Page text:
I guess I'm wondering how I can tell the severity of this soy thing. Because I never eat tofu and the only soy I normally would consume would be in small amounts in prepackaged items, do I need to be that worried about it?

I have been eating chocolate wiht soy lecitin in it for a few days now and it hasn't bothered me at all. Is this enough proof that I should avoid soy in the future? Should I continue to eat tofu for the next few days and see if the symptoms worsen or stay the same? Or can I please move on to something else...like tomatoes!

Thanks

Courtney

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Soy can cause minor digestive upset like you described. Soy lecithin doesn't cause me trouble at all, and I react badly to soy. What this might be telling you is that large amounts of soy protein upset your stomach, but small amounts don't. Sorry I'm not much help - it's been a long day.

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Thanks, Liz! That's what I'm hoping. I guess my big question is that I don't know is if small amounts can build up in your system and end up causing problems, or how any of that works.

I just finished eating a little bit more of my chocolate and about a half cup of soy milk, so we'll see what that does...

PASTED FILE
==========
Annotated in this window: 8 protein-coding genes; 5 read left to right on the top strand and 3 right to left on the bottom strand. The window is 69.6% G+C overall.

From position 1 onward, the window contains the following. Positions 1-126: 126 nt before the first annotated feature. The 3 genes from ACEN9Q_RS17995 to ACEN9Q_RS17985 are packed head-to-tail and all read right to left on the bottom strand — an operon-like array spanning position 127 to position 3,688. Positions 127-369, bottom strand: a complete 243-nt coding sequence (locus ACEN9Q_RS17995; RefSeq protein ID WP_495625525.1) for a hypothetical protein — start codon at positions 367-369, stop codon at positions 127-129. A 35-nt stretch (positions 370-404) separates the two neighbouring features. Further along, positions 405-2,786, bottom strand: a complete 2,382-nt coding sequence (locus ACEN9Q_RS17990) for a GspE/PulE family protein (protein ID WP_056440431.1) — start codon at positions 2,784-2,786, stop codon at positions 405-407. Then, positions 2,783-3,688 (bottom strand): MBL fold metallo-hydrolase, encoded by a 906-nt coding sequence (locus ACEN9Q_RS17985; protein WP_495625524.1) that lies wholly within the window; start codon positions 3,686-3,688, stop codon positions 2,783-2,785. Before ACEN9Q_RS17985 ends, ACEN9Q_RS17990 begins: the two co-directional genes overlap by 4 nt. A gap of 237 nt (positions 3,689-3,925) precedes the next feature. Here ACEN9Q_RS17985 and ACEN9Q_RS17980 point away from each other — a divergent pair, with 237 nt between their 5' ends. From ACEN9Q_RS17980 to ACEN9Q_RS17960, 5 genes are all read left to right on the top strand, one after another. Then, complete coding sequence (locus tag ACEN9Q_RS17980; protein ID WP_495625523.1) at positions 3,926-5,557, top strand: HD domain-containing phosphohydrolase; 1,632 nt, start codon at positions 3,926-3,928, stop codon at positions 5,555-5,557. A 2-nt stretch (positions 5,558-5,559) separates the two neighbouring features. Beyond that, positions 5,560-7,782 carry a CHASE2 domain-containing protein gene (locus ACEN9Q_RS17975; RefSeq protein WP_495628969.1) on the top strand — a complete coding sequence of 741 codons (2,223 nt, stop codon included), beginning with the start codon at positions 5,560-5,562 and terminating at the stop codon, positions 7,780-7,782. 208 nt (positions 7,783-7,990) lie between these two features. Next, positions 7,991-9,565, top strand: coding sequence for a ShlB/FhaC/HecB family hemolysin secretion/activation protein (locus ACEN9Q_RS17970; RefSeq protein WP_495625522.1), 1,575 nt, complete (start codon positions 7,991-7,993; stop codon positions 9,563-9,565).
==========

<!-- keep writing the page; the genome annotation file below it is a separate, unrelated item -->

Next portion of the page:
Anyone else out there with soy intolerances/sensitivity that could perhaps shed some more light on this?

Courtney

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I went off soy in February and found out later that I was intolerant to it. I haven't wanted to test it to see what reactions I would have.

Soy lecithin and soy oil are touted as being ok, but many people still react to them. It's really a personal choice. Probably wouldn't hurt for the occasional thing, I wouldn't worry about it....unless you start getting reactions.

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Cork-

I react to all of the things mentioned in your signature except caffine. I have found it helpful to avoid grain lectins, dairy lectins, and nightshade lectins. Try looking at classes of foods, it may save you time and illness.

Sometimes foods can be tolerated in small infrequent amounts. Glutens should be avoided 100% if you test positve for it.

I eliminated soy and corn recently, I still have some pain issues. I hope by cutting out the all the grain lectins (including rice) will help with the muscle pain.

You might want to read the Lectin Story.

Best of luck.

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Hi Cork -